What to say, when the heavy breathless sobs invade your heart as you’re going through some sort of heavily required catharsis for the human beings you are experiencing the lives of? I guess this is what cinema is all about.
Being a film person, I certainly suffer from the knowledge of the films I see. Cases like La vie D’Adèle, where I can quite frankly screw up the whole film experience, or even Boyhood and many other films, where I know exactly what I’m seeing and what to expect. That’s why when I have a film that completely surprises me feels so great and wins me over. But then I have Mommy, where I knew was I was expecting and the expectations were high, coming from the incredible Cannes success; when I know the artist so well, feeling so compelled by his films. ‘Xavier Dolan? Now that’s living cinema at its fullest.’ I said something like this before watching Mommy. I certainly wouldn’t disappoint the person I was expressing this, even more, Xavier Dolan didn’t disappointed me, as he filled me with life for a couple of hours. This is the film I was waiting for, not just from Dolan and not just the expectations, but in general, this is the film I want to see every year, this is my kind of film. And Xavier Dolan was able to surpass all of that.
Mommy is the kind of film it takes an incredible effort from us to come back to our own reality.
Music has become a huge part of my year. This Christmas, I decided to make a mix tape for my sister, so I’ve been going through the songs we used to listen as we were growing up. Music can become a huge part of our memory source. I may not remember events, but I remember listening these songs. So I’ve been going through songs such as The Verve’s Better Sweet Symphony, Garbage’s Stupid Girls, Oasis’ Wonderwall or recently the awesome debut albums by Florence and The Machine or Lana Del Rey. It is pretty incredible and sweet how sometimes things fall in this nearly perfectly balanced moment. From the very beginning of Mommy, as Dido’s White Flag played, it seemed as if it was meant to be for me to watch the film the moment I saw it.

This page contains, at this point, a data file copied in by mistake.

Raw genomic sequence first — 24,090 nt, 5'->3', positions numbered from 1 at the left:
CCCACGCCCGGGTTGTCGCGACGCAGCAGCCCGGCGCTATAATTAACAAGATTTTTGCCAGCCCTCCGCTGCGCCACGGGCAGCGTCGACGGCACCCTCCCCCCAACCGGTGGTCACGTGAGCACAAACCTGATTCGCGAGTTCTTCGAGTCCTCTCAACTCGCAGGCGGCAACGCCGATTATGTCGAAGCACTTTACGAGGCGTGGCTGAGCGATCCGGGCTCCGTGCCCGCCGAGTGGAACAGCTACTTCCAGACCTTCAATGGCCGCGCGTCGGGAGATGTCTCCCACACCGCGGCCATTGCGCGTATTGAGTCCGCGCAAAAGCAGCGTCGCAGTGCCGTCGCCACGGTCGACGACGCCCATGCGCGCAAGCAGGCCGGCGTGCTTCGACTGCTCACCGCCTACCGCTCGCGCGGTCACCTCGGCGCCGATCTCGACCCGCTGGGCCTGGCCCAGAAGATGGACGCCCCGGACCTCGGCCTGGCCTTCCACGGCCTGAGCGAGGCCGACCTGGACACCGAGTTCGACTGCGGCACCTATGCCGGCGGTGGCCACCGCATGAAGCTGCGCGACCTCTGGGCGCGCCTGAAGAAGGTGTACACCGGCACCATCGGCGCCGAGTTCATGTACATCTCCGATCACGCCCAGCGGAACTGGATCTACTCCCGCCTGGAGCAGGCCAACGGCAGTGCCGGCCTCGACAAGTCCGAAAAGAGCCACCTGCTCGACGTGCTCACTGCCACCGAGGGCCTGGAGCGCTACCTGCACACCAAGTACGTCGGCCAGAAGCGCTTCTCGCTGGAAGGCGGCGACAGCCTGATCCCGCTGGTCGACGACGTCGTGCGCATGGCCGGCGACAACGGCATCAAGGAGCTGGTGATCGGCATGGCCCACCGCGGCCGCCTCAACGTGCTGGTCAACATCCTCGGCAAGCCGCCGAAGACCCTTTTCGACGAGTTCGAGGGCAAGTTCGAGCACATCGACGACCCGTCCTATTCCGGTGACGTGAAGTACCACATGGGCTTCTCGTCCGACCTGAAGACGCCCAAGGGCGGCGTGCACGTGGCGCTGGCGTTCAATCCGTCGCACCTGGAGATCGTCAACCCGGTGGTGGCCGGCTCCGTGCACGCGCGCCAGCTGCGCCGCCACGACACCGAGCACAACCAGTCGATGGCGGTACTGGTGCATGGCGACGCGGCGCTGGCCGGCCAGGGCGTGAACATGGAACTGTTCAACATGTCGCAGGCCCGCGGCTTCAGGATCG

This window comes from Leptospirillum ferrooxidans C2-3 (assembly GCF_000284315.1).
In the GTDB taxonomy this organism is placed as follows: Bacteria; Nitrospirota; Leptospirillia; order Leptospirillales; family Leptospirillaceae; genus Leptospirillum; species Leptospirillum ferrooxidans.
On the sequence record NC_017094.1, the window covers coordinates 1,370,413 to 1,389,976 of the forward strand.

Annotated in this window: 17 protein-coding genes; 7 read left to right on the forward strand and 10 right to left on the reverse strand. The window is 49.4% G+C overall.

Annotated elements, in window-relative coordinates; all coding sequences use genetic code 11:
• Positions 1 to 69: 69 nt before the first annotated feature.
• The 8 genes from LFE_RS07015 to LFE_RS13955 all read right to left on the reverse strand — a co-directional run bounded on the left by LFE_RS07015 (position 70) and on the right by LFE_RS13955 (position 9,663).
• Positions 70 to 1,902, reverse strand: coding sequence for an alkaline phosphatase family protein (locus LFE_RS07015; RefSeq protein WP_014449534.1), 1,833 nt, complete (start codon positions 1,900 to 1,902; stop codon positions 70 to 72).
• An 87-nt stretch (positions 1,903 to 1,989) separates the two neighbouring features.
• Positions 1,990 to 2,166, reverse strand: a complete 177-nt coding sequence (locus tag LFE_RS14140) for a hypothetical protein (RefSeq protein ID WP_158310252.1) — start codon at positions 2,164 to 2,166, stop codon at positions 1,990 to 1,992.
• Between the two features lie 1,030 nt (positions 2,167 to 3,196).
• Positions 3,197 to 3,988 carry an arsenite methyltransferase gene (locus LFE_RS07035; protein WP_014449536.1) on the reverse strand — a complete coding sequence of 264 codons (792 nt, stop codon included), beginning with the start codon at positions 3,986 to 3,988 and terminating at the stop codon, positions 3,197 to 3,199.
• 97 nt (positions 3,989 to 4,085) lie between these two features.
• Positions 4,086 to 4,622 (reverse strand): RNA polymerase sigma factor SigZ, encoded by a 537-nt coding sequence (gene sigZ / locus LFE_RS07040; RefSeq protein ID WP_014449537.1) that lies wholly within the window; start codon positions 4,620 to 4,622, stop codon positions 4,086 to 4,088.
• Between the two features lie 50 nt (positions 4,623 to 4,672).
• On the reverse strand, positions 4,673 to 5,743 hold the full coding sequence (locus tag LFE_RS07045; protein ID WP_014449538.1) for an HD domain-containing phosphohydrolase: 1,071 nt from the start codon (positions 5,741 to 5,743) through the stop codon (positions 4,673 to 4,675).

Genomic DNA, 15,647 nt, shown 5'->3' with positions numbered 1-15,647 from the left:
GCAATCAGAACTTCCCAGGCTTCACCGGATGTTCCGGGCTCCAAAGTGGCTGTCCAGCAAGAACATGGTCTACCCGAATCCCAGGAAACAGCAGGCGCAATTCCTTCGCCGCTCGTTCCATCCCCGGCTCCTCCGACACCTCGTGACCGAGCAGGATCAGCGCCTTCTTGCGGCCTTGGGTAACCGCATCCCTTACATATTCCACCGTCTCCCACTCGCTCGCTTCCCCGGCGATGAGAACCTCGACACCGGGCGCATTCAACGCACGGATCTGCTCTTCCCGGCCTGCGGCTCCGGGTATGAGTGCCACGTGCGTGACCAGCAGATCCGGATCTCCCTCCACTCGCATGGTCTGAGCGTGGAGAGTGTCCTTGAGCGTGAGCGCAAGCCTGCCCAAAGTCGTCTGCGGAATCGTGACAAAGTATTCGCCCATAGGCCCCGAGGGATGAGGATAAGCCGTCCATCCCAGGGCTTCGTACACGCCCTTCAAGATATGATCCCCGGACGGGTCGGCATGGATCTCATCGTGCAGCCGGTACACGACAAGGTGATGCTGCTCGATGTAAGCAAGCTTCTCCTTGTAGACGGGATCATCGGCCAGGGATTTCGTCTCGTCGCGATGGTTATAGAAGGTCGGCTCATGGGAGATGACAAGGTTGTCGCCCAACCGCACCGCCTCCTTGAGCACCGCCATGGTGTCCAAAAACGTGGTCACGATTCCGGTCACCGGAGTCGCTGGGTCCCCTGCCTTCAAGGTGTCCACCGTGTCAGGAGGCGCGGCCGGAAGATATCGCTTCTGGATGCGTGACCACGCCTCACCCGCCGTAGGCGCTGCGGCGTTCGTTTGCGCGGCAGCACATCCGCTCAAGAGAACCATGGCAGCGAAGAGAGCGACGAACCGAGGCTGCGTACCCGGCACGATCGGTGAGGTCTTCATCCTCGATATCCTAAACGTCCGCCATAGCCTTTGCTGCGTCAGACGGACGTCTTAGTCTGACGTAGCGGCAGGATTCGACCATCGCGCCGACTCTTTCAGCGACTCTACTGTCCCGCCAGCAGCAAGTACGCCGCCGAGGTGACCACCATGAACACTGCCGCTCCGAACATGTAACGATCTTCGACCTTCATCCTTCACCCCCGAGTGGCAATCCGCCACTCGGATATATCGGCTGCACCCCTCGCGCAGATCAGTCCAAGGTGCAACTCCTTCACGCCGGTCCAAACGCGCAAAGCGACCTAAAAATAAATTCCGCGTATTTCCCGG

Mommy is a rollercoaster of strong emotions, but so much of it is in the lyrics of the songs he smartly chooses to play. Mommy starts out with a written explanation about a Canada’s legislation on mental health in the near future. Then you have this serene moment of this woman, before you are hit, or literally so, she is hit by a car while driving to someplace. Diane Després is introduced to us in all her glamour and unwarranted straightforwardness and wit. She discusses with a supervisor of the institution her son is in and ends up taking him home. So Diane and Steve come home while Dido’s White Flag plays in the background. If you go on and carefully listen the lyrics of this song, it pretty much resumes the entire film and it could as well be the representation of their relationship.
Diane and Steve have to quickly adjust to their new life, together again, alone in their household. It’s not easy for them, but Diane just keeps fighting and not taking any moment to get depressed or anything of the sort, no matter how actually difficult this must be for her, how hard it is for her to deal with emotional conflicts towards her son, who can be as unpredictable and as difficult. As Steve and Diane furiously and quite freely argue, whether at the house, or even inside a taxi cab, you can’t help but remember Dolan’s first film J’ai tue ma mère. Sorry Dolan, but these two fighting inside the car immediately takes me back. Indeed, Dolan brings back the mother son relationship to its center.